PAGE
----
|Those handy dandy fire starters burn bright and hot to get the kindling going.|
These things work so much faster than news paper, take up less space and are cheaper since we don't get the paper (I don't know if they even deliver since no one else will come up the road after the snows start). They also diminish the time and effort that goes into making the extra small kindling so we've decided that these are going to be our go-to method. We don't eat enough eggs to provide our at-least-once-daily need, so I went online and ordered egg cartons from an egg carton manufacturer. This one offered free (but not quick) shipping. We had to get 125 cartons, but Eric really wants to get chickens in the spring, so we'll probably need cartons for that, too.
Here's what you'll need:
Paper egg cartons (any size),
Paraffin wax (found in the canning section of the grocery or hardware store)
A thrift store pot you can use just for melting wax and the like (to use as a double boiler)
A thrift store spoon you can dedicate to waxy endeavers
You'll also need a pot for the bottom part of the double boiler, wax paper, cookie sheets (optional), range.
CAUTION: Both paraffin wax and dryer lint are super flammable. Never melt the wax directly over the heating element or leave it unattended while it's melting. Dryer lint catching fire in dryers and ducts is a leading cause of house fires so keep it away from your hot stove and other sources of heat.
1. Once you have collected your materials, set up your double-boiler and cut your paraffin into chunks that will fit well in your pot. My pot is small, so I cut my brand of paraffin wax in half with a dough knife/scraper-thingy; 3 halves fit nicely.
|My jury-rigged double boiler will melt 3 halves in about 12 minutes once the water in the bottom half is boiling. Hint: don't let your metal spoon sit in there while you're waiting: ouch, it gets hot! (duh, Tara)|
2. While you're waiting for your wax to melt, tear or cut the top and the tabs off of your egg cartons. Then stuff about a cotton ball-sized bit of lint into each cell. The lint is not as dense as a cotton ball, so just the physical size is enough. Once the carton cells are filled compress the lint a little.
|What lint doesn't go to fire starters will be put out for nesting birds in the spring. Luckily, the birds also like using dog hair in their nests, because our dryer lint has plenty of that.|
3. Set your egg cartons on waxed paper or other protective layer, because some of the melted paraffin will leak through the carton paper. I set mine on on cookie sheets, because our counter space next to the stove is limited and I like to make 4-6 dozen at a time. This allows me to stack them or move them out of the way for the next batches.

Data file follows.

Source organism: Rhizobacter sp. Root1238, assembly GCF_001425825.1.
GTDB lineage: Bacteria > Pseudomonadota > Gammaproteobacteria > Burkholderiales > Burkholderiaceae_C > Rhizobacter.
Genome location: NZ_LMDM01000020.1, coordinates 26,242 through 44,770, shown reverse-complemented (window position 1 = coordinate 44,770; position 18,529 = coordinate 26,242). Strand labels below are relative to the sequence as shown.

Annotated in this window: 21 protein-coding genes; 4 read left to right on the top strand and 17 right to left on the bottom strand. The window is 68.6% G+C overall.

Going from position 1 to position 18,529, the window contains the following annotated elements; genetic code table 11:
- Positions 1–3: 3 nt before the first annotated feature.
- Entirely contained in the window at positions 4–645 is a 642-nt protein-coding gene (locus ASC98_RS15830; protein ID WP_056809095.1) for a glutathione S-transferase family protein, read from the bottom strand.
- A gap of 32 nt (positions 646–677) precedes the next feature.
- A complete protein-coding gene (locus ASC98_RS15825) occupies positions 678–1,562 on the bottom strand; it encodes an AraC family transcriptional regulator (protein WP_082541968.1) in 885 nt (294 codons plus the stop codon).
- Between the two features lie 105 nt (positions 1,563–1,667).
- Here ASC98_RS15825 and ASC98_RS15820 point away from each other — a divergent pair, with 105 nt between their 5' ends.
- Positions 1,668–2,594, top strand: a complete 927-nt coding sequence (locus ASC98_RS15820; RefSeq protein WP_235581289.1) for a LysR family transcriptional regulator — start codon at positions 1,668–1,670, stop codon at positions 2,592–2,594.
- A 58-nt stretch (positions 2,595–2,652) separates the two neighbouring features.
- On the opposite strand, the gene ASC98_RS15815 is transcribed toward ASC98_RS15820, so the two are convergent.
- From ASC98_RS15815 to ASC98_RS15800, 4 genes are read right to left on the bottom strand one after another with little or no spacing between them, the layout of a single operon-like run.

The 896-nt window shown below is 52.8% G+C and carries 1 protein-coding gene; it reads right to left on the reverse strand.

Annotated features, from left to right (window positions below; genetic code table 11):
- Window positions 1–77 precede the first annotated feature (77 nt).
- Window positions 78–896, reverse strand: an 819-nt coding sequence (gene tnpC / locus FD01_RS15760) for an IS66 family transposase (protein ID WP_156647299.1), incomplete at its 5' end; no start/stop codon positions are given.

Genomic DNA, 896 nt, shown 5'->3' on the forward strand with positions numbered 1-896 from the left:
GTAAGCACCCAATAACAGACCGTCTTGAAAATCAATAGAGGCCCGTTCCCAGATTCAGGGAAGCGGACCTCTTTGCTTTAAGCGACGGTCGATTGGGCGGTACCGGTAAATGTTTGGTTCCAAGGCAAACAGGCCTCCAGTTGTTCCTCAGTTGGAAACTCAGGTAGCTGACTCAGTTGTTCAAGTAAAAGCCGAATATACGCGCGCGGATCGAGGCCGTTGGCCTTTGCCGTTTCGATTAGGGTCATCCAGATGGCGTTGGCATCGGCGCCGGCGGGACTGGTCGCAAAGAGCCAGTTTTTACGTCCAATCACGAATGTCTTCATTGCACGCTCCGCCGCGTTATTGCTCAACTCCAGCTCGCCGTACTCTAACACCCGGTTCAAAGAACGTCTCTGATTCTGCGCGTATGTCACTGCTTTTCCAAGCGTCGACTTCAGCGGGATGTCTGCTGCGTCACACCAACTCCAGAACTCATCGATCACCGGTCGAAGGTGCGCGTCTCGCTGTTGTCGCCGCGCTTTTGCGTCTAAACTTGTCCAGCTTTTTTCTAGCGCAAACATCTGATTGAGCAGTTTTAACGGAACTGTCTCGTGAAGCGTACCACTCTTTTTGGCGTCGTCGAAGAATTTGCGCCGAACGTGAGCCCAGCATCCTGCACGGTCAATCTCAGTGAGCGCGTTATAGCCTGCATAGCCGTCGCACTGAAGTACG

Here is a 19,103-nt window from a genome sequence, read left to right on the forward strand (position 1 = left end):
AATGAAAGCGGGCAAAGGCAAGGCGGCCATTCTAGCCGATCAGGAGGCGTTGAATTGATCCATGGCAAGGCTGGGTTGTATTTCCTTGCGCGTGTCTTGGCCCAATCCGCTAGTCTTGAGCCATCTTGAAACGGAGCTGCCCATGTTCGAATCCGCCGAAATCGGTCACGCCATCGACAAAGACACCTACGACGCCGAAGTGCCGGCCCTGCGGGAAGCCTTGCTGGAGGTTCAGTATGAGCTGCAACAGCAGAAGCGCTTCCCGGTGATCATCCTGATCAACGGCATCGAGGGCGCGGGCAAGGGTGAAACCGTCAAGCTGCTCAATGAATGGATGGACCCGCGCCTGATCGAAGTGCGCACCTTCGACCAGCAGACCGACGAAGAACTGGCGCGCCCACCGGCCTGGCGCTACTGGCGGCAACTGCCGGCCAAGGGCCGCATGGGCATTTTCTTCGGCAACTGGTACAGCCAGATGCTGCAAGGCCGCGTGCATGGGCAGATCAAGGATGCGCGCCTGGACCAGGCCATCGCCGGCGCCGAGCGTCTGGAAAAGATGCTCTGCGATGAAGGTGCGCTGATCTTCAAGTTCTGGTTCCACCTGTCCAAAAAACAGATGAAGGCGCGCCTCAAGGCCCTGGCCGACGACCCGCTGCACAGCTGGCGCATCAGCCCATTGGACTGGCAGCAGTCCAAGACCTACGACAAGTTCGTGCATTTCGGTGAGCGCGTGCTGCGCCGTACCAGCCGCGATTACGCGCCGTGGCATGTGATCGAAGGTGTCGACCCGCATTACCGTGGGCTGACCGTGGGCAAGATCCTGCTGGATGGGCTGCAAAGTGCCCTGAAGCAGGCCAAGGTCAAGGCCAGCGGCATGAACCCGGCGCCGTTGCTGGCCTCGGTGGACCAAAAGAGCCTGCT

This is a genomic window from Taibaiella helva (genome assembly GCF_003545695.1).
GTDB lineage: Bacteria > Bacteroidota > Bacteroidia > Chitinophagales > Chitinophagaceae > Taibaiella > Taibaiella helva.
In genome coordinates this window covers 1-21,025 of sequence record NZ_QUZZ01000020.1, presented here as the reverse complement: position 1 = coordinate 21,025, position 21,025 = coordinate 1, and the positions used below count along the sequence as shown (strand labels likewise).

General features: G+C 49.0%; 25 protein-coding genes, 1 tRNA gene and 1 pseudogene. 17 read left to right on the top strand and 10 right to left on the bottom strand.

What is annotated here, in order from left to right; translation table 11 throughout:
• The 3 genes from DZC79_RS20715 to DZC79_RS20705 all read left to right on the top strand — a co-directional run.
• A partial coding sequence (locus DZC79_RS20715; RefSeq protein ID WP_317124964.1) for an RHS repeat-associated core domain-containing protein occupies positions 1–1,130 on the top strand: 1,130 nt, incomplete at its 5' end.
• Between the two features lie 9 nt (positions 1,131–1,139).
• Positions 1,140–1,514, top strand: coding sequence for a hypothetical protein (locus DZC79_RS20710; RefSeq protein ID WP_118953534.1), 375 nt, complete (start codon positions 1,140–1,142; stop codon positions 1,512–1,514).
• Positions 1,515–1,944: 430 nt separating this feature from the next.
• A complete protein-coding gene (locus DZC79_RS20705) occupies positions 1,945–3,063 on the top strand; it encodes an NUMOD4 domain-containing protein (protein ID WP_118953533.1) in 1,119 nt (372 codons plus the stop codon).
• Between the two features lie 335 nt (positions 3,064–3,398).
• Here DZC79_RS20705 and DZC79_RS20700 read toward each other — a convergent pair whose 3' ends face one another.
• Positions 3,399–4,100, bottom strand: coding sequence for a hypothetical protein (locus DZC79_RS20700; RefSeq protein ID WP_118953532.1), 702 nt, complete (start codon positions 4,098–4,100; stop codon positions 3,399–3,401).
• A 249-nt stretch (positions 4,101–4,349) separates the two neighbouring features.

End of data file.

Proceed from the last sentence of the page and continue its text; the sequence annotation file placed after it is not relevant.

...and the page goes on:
4. Once your paraffin is completely melted, spoon it into the cells of the be-linted egg cartons. I find that 2 spoonfuls saturates the lint and soaks into the bottom of the cell and allows my 1.5 bars of paraffin to make about two dozen fire starters.
|I tried pouring, but my cheap thrift store pot doesn't pour neatly so couldn't control how much or where my paraffin poured/dribbled. Even if I upgrade my double boiler set up, I think I'll still use the spoon just so I can maximize consistency.|
5. Let filled cartons cool and harden. I do this in the mudroom which is quite a bit cooler than the rest of the house.
|They're not pretty, but if they were I may not want them sacrificed by fire to the mundane task of home heating.|
6. Tear the cells apart and store them somewhere away from open flame, etc. They're designed to catch fire, after all.
|They don't store especially compactly, so I also tear off the bigger "flags" left behind when separating the cells just so I can get them into a 1-gallon pail.|
Recycling is not as easy or even as available here as it was in Portland and we don't have any friends here with chickens to save our cartons for, so it feels good to reuse them and "reduce" them. It's also nice to turn the natural byproduct of the clothes dryer into something useful and keep it out of the landfill. And in the long run, we probably save money, too:
Carton: 2.33 cents/starter.
Paraffin: .07 cents/starter
Total: 2.4 cents/starter
Obviously this doesn't include the cost of electricity to heat the stove burner and run the well pump to fill the bottom of the double-boiler, the cost of wax paper or the time. I didn't really track the time, but once the materials were all procured, I bet it took me less than an hour to set up, make 6 dozen starters, and clean up. Next time I'll probably make even more and it won't add much time.
NOTES ON MISERLINESS: Once hardened, I peel the spilled paraffin off the wax paper and drop it into my pot, I have a lot less of that since I narrowed my amount down to two spoonfuls/cell. I have dedicated the pot and the spoon to this purpose, so I don't use my time or resources to clean the paraffin residue off of them. It's not like it's going to rot, right? I just keep them away from the other pots and spoons so they aren't mistaken for those used for food. Also, I roll up the wax paper and store it with the pot and spoon to use again next time.
Who knew you could use a skin flint to start fires?
UPDATE: Jan 2014 I made about ten dozen more of these to get us through the winter (I hope) and realized that if I left them in pairs (or threes with the 1.5 dozen crates) that they would stack neatly several deep. In the bucket, they stack even higher and I got ALL of them in there.
This does mean that first thing in the morning whomever makes the fire will have to break one off some of the time, so we'll see how it goes. My guess is the slight inconvenience of doing that is better than the inconvenience of the falling out of the bucket when it's over full. Plus this means making them is that much faster!